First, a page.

fertilizer. (AZFB p. 96)
- We will work to protect agricultural land from being
over-taxed by uninformed or overzealous County Assessors. (AZFB p. 93-96)
- We will support a budget that includes money for the cost of
moving the State Agricultural Laboratory.
(AZFB p. 101)
- We will continue to work with the Department of Agriculture
to find an acceptable path forward for duplicate brandholders. (AZFB p. 115)
- We will support flexible, realistic, and practical rules for
hauling livestock and perishable agricultural commodities, and oppose the
mandatory use of electronic logging devices and hours of service restrictions
on these haulers. (AFBF 125.1.34)
- We will publish an updated version of the Farm Bureau
Transportation Handbook to better inform and assist our members. (AZFB p. 161)
Land Use and
Right to Farm:
- We will work with Realtors and landowners to better inform
the public about their responsibilities under Arizona’s “open range” laws.
(AZFB p. 6)
- We will continue to fight for meaningful reforms to the
Endangered Species Act. (AZFB p. 41-44)
for Farms and Ranches:
- In light of the rash of nuisance lawsuits being filed
against large farming operations, we will examine Arizona’s Right to Farm
statutes and look for opportunities to strengthen and improve the protection
they offer. (AZFB p. 10)
- We will work with our congressional delegation to prevent
federal agencies, specifically the Agency for Toxic Substances and Disease
Registry, from overstepping their jurisdiction by investigating and pursuing
nuisance claims against farming operations. (AZFB p. 119-121)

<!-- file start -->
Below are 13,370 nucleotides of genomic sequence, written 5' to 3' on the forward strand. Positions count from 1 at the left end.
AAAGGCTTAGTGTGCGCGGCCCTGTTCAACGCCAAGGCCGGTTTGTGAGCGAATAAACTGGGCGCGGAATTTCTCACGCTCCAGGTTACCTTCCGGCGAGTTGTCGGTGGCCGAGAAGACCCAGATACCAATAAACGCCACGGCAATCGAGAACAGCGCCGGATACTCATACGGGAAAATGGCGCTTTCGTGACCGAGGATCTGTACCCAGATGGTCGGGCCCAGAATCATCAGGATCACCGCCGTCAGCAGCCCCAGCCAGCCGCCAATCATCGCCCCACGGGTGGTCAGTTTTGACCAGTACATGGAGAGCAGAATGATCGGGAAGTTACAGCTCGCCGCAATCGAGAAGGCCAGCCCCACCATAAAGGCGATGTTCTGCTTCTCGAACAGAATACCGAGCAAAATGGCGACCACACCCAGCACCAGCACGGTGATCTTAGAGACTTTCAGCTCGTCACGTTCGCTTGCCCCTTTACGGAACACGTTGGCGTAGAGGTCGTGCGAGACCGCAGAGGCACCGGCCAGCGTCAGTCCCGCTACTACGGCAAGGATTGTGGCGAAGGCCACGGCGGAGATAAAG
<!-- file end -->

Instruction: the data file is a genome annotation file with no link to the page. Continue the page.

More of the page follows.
- We will work to help our members protect their operations
from unnecessary and frivolous lawsuits. (AZFB p. 128)
- We will work with our congressional delegation to pass a new
Farm Bill. We will continue to fight to make sure that key agricultural
programs, including crop insurance, key conservation programs, and commodity
titles, are not sacrificed on other political altars. (AZFB p. 156; AFBF 239.7)
- We will continue to work with federal agencies to protect
and improve the Pasture, Rangeland, and Forage Insurance Program for western
states ranchers. (AFBF 225.2)
- We will continue to work with our delegation to encourage a
vote on the AG Act, creating an H-2C agricultural visa to replace the H-2A
program (AZFB p. 132-133)
- We will support US participation in the US Mexico Canada
Agreement (USMCA) and other free trade agreements. (AFBF 252.1)
- We will devote time and resources to exploring new, emerging
markets for Arizona agricultural products, including pursuing membership in the
Arizona/Mexico Coalition and Western United States Agricultural Trade
Association. (AFBF 252.2)
policy numbers refer to the 2018
edition of the Arizona Farm Bureau policy book (AZFB) and the American Farm
Bureau policy book (AFBF).
- We will work with Congress to ensure that regulatory
agencies like the FDA do not overstep the bounds of their authority during an
investigation. There must be accountability when FDA prematurely releases
damaging information about a grower or producer without adequate verification.
(AFBF page forthcoming)